• If you held an event last year and are planning one this year, consider contacting students who attended last year (if you still have their contact details and consent to contact them) to see if they might like to be involved this year. Particularly consider those who may have been in touch to join your group following the groups’ promotion to departing students.
    • Also consider asking your members for their memories of their time at Oxford and any useful hints and tips they would like to share with prospective students.
  • Think about the format of the event – will it be a Q&A session, presentation, general discussion, etc? We would recommend a format that includes a combination of information giving but also provides the opportunity for attendees to ask questions.
  • Plan your content – content is crucial – make sure it is engaging and tailored to your audience.
  • Consider asking participants to submit questions in advance by email.  This will also allow an opportunity for any participant that may not be comfortable asking a question during the event.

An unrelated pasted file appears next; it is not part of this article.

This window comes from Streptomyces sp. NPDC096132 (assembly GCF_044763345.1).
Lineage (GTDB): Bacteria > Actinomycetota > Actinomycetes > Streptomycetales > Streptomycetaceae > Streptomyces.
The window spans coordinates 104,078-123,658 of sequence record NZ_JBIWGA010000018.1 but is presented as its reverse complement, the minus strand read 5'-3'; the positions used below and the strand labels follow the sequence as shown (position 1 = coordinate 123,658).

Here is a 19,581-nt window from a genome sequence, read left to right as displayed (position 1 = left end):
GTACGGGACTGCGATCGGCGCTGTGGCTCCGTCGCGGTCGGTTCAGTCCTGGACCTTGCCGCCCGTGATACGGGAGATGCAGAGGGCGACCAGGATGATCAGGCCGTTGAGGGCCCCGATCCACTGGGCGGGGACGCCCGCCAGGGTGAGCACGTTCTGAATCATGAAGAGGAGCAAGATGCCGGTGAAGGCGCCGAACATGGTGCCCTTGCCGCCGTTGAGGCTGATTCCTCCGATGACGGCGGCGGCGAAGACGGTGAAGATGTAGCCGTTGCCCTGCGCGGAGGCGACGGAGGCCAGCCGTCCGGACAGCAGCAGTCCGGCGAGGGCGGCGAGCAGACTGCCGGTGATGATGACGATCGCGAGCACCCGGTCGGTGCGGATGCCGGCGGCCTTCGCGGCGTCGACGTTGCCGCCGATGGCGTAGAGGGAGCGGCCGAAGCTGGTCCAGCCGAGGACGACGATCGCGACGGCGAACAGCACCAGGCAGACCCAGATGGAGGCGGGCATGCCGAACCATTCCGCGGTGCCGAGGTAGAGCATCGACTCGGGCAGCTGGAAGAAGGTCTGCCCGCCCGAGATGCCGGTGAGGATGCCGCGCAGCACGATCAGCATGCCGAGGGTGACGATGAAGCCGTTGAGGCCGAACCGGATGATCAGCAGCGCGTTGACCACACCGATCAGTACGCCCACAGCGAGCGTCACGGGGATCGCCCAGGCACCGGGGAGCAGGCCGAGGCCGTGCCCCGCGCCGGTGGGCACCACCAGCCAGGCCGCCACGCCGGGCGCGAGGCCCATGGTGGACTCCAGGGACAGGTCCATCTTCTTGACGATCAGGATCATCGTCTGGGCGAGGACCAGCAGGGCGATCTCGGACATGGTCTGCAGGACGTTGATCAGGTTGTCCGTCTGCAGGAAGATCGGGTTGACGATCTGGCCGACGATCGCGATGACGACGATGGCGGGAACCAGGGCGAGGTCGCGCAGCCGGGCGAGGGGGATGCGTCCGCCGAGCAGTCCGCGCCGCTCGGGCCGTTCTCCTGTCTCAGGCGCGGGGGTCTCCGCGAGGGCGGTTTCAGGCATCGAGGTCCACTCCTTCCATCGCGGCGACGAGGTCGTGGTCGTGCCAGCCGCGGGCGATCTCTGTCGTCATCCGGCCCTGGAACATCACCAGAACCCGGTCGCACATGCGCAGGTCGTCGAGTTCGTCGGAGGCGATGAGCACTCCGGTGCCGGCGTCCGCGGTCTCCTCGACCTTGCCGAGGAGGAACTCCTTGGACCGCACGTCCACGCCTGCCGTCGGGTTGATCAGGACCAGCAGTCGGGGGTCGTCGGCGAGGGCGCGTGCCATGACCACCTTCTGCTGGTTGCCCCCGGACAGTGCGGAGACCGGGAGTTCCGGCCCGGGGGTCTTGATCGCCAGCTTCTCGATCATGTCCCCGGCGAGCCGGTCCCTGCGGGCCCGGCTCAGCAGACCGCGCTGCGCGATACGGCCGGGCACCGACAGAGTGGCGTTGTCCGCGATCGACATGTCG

• Also consider the timing of the event to ensure maximum participation – a daytime event, for instance, may prohibit some people from attending.
  • Invite students to join your group
    • Please give careful consideration as to how you will collect and manage this data in line with GDPR or local data protection guidance. Contact details should not be shared without the explicit consent of the person in question. Please see the Group Handbook for further information.

The Collegiate University encourages events for upcoming students that are accessible and inclusive and that make attendees feel comfortable and safe. Despite best intentions, some venues may have the effect of making some attendees feel daunted or demoralised and even worried that Oxford might not be for them. The guidelines also seek to safeguard students and alumni alike by reducing any perceived or actual risks associated with minors being in the company of adults, on private property. Holding an event in a public environment does not remove that risk, but it does reduce it.